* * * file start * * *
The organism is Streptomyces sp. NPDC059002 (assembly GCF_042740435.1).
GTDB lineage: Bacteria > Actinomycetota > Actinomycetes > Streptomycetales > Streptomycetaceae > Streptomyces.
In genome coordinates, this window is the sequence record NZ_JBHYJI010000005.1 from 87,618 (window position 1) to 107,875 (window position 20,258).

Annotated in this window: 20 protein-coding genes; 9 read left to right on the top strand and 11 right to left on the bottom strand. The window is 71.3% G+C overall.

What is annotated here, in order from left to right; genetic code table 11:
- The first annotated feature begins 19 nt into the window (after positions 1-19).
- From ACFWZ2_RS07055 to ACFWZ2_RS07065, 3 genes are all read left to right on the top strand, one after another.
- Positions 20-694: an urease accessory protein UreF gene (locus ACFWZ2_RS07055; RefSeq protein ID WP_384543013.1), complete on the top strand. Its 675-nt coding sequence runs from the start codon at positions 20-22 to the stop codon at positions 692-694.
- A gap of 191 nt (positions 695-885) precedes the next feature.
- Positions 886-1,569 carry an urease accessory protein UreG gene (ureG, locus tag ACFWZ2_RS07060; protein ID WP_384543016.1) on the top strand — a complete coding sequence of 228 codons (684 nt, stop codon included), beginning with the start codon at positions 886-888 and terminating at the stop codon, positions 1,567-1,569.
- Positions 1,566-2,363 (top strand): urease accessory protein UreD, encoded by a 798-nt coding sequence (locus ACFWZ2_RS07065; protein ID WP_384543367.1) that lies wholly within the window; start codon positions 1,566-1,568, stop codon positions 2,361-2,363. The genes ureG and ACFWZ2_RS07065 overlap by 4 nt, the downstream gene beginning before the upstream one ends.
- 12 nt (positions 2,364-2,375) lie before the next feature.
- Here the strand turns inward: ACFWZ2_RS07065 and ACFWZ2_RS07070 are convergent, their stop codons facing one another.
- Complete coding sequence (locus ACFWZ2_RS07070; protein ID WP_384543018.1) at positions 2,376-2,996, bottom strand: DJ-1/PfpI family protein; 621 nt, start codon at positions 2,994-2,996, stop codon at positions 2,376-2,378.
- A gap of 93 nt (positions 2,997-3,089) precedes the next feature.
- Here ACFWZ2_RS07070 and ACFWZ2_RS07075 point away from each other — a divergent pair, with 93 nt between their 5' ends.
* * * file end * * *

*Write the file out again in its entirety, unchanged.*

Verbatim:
The organism is Streptomyces sp. NPDC059002 (assembly GCF_042740435.1).
GTDB lineage: Bacteria > Actinomycetota > Actinomycetes > Streptomycetales > Streptomycetaceae > Streptomyces.
In genome coordinates, this window is the sequence record NZ_JBHYJI010000005.1 from 87,618 (window position 1) to 107,875 (window position 20,258).

Annotated in this window: 20 protein-coding genes; 9 read left to right on the top strand and 11 right to left on the bottom strand. The window is 71.3% G+C overall.

What is annotated here, in order from left to right; genetic code table 11:
- The first annotated feature begins 19 nt into the window (after positions 1-19).
- From ACFWZ2_RS07055 to ACFWZ2_RS07065, 3 genes are all read left to right on the top strand, one after another.
- Positions 20-694: an urease accessory protein UreF gene (locus ACFWZ2_RS07055; RefSeq protein ID WP_384543013.1), complete on the top strand. Its 675-nt coding sequence runs from the start codon at positions 20-22 to the stop codon at positions 692-694.
- A gap of 191 nt (positions 695-885) precedes the next feature.
- Positions 886-1,569 carry an urease accessory protein UreG gene (ureG, locus tag ACFWZ2_RS07060; protein ID WP_384543016.1) on the top strand — a complete coding sequence of 228 codons (684 nt, stop codon included), beginning with the start codon at positions 886-888 and terminating at the stop codon, positions 1,567-1,569.
- Positions 1,566-2,363 (top strand): urease accessory protein UreD, encoded by a 798-nt coding sequence (locus ACFWZ2_RS07065; protein ID WP_384543367.1) that lies wholly within the window; start codon positions 1,566-1,568, stop codon positions 2,361-2,363. The genes ureG and ACFWZ2_RS07065 overlap by 4 nt, the downstream gene beginning before the upstream one ends.
- 12 nt (positions 2,364-2,375) lie before the next feature.
- Here the strand turns inward: ACFWZ2_RS07065 and ACFWZ2_RS07070 are convergent, their stop codons facing one another.
- Complete coding sequence (locus ACFWZ2_RS07070; protein ID WP_384543018.1) at positions 2,376-2,996, bottom strand: DJ-1/PfpI family protein; 621 nt, start codon at positions 2,994-2,996, stop codon at positions 2,376-2,378.
- A gap of 93 nt (positions 2,997-3,089) precedes the next feature.
- Here ACFWZ2_RS07070 and ACFWZ2_RS07075 point away from each other — a divergent pair, with 93 nt between their 5' ends.